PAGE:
First Saturday means time for Contra in C’dale | PostIndependent.com

First Saturday means time for Contra in C’dale

Will Grandbois
will@postindependent.com

Every first Saturday in the cool months, Carbondale Community School hosts an event that wouldn’t have looked much different a century ago.

“This is the proverbial American barn dance,” said Don Paine, a fiddler and one of the original organizers.

“We don’t have a lot of traditions to share anymore,” he added. “It’s brings together people of all walks of life and it breaks down a lot of barriers.”

It started with a group of local musicians getting together to play some old timey tunes, and found its legs in 2003.

“It turned out to be a pretty good idea,” Paine said. “Rather than just sitting around playing by ourselves, we get to share the music.”

The dance style is generally billed as contra, though callers sometimes include square and circle dances and even the occasional waltz.

“Contra means against. It defines the lines people stand in,” Paine explained. “You have two long lines, and you oppose your partner. The caller puts together a series of moves that allows folks to work their way down the line.”

Although it’s a bit archaic, it’s not altogether foreign to most newcomers.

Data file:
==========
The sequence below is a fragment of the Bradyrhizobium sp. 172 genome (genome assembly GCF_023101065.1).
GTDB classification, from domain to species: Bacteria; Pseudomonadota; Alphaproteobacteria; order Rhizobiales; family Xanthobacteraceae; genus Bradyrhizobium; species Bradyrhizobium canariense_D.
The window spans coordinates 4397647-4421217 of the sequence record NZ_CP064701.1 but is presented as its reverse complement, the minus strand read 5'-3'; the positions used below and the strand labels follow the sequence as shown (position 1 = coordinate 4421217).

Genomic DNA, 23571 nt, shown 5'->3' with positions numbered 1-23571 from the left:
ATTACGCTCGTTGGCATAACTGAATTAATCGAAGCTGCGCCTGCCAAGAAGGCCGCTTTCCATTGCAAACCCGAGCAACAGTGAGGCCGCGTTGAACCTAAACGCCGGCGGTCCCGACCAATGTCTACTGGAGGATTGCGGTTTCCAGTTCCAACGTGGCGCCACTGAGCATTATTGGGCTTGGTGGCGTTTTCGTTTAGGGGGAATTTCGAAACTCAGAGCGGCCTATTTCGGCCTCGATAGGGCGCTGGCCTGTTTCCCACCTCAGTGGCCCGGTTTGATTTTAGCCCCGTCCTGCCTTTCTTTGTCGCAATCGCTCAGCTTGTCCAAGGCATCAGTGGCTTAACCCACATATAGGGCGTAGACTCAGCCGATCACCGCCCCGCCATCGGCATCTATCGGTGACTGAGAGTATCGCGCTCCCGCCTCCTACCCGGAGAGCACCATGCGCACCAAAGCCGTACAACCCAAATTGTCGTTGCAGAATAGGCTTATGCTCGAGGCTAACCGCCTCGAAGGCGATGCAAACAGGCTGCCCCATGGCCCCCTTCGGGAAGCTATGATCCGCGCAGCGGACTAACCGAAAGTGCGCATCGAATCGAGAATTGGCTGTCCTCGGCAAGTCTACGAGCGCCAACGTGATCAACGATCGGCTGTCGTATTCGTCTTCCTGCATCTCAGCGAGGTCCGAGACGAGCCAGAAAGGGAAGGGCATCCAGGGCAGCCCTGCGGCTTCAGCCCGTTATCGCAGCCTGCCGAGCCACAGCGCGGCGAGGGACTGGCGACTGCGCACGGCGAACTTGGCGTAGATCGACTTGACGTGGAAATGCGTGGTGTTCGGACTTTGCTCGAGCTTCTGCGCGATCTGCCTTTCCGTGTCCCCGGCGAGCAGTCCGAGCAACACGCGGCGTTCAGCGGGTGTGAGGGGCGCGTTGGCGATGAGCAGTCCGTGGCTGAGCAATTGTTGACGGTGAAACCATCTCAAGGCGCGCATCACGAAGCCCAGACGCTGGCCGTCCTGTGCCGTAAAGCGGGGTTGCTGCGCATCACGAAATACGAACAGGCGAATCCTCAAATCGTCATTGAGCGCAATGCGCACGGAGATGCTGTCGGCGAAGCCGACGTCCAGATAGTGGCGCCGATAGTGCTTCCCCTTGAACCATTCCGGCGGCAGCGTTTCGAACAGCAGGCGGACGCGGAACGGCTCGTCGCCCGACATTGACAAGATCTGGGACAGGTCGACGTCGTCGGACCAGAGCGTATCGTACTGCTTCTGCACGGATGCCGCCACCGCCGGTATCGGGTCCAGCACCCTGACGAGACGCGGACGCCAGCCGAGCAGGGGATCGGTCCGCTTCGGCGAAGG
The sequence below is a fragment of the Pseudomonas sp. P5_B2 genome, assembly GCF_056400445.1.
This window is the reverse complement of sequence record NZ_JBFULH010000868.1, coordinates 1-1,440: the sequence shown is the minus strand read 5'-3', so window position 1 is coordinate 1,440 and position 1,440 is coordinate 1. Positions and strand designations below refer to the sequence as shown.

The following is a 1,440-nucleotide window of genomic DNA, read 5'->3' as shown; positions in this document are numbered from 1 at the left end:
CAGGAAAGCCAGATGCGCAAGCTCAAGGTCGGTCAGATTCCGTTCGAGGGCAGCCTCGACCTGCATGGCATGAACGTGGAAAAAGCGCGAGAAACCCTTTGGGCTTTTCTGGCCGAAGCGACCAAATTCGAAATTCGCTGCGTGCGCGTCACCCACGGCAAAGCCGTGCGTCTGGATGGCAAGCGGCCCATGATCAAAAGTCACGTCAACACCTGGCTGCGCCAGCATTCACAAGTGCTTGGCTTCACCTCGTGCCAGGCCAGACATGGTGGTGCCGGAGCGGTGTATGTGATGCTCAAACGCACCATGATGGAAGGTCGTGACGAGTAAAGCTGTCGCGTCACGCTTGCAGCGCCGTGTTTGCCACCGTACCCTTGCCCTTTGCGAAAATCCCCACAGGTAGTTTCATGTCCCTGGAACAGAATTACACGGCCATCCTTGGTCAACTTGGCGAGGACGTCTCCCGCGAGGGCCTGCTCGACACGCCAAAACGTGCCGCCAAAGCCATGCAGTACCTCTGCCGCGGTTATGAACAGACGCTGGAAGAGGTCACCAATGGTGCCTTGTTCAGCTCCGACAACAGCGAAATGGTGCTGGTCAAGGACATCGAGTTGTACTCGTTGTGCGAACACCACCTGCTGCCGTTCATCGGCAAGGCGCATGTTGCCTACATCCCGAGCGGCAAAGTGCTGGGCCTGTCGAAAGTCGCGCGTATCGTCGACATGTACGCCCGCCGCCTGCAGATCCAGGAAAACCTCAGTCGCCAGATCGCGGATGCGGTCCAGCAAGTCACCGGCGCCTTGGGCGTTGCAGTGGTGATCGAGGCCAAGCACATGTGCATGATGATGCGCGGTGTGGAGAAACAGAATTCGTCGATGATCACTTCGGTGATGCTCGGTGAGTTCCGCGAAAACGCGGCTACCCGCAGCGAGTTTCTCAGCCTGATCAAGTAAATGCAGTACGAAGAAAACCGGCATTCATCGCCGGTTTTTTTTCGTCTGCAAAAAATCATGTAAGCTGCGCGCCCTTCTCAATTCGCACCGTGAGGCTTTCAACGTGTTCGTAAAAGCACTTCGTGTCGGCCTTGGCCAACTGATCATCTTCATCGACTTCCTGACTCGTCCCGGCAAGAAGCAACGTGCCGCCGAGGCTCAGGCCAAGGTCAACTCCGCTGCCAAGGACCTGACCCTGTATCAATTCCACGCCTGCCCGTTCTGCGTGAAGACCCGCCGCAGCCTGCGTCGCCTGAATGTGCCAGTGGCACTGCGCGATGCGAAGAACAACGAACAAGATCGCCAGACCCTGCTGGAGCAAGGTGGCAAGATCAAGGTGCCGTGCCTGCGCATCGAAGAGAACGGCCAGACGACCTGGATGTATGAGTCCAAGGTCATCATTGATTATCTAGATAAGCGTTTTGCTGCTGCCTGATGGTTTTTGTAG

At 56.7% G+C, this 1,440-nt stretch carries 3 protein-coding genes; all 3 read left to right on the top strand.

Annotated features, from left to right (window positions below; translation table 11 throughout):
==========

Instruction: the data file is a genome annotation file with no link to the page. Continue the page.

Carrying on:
“A lot of people remember being put through the Virgina Reel in junior high school,” Paine said.

The event currently averages 50 or 60 dancers each time and takes place every first Saturday October through May at 7 p.m..

It starts with a beginner walk through and is usually in full swing by 7:30.

The aerobic, alcohol-free event runs $8.

Paine emphasized that you don’t need experience, a partner or any special attire to participate.

“You can have two left feet and still have a great time,” he said.

Fellow organizer Marjorie Comer, who has been going regularly for more than a decade, recalls some misgivings her first time.

“As a single woman, it took some nerve to walk in the door, but I’m really glad I did. It’s such a welcoming group of people. My friends and neighbors were there,” she said. “I really liked it because it was a nice community event that was unusual.”

“If you don’t even dance, you’re still going to have fun,” she added. “If I go to the contra dance, I am going to smile the entire night.”


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